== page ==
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Chapter_3_part_2student - Anatomy Physiology Part II The...

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Anatomy &  Anatomy &  Physiology Part II Physiology Part II
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The Outer Ear Pinna (Auricle) Ear canal (External Auditory Meatus)
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The Middle Ear Middle ear  (mechanical energy) Air filled cavity Outer and middle ears are separated by the eardrum or  tympanic membrane Tympanic membrane (eardrum):  Thin, tough, elastic,  cone shaped membrane
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Middle Ear Ossicular chain:  Three small bones Malleus (hammer) Incus (anvil) Stapes (stirrup)
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Middle Ear Eustachian tube (auditory tube):   Connects middle ear to the nasopharynx Equalizes pressure and aerates middle ear The tube can be opened by yawning and swallowing (this  lets fresh air into the middle ear)
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Middle Ear Mechanics Muscles:  The acoustic reflex Tensor tympani:  Tenses the eardrum to reduce its  vibrations Stapedius:  Stiffens the ossicular chain to reduce its  vibrations
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Inner Ear Begins with Oval Window Two primary structures: Three semicircular canals: Help maintain balance Cochlea: primary inner ear structure of hearing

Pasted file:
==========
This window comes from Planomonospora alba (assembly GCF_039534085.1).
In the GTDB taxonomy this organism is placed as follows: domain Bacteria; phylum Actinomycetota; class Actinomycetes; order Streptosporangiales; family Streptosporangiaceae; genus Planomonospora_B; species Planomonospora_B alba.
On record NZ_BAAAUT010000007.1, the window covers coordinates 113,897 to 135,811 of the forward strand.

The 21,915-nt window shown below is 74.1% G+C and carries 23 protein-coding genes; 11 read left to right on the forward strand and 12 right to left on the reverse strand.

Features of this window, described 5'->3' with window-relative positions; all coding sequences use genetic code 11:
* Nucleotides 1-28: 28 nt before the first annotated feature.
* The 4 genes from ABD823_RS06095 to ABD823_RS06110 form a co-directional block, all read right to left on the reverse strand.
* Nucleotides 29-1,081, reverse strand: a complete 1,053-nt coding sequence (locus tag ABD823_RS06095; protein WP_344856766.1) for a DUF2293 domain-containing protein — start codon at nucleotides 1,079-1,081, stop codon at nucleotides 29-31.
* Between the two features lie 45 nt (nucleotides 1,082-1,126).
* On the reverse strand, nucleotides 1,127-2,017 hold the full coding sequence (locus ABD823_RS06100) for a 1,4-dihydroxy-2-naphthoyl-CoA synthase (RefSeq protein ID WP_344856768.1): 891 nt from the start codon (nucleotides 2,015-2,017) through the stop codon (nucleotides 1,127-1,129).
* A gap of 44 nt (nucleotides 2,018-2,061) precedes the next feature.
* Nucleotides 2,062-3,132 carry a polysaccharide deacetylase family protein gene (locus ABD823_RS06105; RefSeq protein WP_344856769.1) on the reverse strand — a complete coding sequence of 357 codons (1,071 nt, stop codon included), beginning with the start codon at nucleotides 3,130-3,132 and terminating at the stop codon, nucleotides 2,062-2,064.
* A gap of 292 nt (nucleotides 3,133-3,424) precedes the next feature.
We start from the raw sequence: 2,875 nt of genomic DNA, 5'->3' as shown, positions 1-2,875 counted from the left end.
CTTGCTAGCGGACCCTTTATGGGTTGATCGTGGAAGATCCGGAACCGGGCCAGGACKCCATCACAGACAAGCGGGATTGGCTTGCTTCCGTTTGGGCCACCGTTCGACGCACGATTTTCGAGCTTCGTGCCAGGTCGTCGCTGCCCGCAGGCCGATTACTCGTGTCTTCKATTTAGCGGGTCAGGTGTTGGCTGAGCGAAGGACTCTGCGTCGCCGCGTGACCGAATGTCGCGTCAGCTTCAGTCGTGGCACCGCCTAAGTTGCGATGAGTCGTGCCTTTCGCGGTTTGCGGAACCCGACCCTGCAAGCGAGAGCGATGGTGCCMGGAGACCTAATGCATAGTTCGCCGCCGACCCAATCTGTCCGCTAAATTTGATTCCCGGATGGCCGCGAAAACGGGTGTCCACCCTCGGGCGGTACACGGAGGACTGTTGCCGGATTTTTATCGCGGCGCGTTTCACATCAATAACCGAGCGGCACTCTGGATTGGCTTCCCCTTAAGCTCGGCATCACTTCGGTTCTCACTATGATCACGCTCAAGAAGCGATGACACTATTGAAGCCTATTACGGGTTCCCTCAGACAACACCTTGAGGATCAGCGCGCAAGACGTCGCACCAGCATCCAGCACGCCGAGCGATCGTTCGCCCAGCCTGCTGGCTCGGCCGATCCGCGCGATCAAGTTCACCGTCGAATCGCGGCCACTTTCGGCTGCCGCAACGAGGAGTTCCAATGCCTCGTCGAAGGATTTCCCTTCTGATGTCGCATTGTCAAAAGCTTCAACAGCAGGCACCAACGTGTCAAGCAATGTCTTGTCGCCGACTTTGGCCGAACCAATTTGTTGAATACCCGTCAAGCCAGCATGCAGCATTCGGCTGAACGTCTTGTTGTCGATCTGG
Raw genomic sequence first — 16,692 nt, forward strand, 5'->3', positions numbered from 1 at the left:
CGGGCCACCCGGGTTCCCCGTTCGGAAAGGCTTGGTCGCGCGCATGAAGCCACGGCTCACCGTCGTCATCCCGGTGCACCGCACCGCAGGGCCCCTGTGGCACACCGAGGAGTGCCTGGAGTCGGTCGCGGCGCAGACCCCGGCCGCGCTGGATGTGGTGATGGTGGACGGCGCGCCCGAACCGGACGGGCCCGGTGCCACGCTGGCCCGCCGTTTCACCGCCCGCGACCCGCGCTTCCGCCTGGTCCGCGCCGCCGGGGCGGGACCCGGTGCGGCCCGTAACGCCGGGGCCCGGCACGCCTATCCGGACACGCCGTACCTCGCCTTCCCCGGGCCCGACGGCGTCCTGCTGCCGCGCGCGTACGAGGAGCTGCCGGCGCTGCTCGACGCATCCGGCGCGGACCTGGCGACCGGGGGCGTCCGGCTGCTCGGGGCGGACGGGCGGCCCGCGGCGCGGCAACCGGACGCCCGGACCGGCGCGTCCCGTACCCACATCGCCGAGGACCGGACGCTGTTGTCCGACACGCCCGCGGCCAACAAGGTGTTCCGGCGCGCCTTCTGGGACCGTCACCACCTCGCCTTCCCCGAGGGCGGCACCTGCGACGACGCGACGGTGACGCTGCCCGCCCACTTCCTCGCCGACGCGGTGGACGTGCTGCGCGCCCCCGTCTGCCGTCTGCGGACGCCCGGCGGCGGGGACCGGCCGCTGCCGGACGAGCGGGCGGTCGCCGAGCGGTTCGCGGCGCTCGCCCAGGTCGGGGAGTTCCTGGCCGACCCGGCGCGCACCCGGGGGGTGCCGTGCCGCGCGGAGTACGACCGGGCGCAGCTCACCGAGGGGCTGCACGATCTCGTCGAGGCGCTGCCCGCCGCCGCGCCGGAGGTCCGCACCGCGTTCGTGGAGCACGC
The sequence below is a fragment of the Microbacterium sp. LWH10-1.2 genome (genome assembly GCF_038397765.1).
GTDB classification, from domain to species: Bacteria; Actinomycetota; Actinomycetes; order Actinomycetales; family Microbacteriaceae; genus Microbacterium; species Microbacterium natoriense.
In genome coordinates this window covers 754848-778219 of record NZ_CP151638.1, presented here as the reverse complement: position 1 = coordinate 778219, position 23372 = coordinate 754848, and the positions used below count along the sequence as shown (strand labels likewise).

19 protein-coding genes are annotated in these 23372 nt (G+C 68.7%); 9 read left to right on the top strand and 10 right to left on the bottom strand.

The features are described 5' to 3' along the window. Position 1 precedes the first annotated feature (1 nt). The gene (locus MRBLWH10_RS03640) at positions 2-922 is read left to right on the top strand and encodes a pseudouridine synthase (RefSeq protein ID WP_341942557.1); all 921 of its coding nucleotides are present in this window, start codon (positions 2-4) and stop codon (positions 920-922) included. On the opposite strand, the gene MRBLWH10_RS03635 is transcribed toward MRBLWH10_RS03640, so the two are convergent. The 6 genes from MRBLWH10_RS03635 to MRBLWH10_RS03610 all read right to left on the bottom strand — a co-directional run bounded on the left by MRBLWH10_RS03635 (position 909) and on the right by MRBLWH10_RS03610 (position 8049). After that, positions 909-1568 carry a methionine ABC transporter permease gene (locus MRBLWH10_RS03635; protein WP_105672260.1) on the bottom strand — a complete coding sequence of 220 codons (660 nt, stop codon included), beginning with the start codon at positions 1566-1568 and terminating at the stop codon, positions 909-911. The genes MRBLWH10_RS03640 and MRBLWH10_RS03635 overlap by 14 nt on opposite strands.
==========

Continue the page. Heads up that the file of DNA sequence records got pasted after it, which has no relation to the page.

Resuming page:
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Vestibular System Vestibular system:  The three semicircular canals that help control balance, posture,  and movement
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Inner Ear Fluids Cochlea:  Snail shaped; coiled tunnel that is filled with a  fluid called endolymph Endolymph:  Fluid in the cochlea The inner ear is a system of interconnecting tunnels  called labyrinths - the tunnels are filled with a fluid  called perilymph Perilymph:  Fluid that fills the inner ear
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Cochlea Basilar membrane:  Floor of the cochlea;  when the stapes pushes into the inner ear,  what gets really pushed around is the  endolymph
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Cochlea cont. Organ of Corti  (bathes in the endolymph):   Contained in the basilar membrane.   The inner ear's most important structure of hearing Contains thousands of hair cells or cilia that respond  to sound
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Cochlea Cont.
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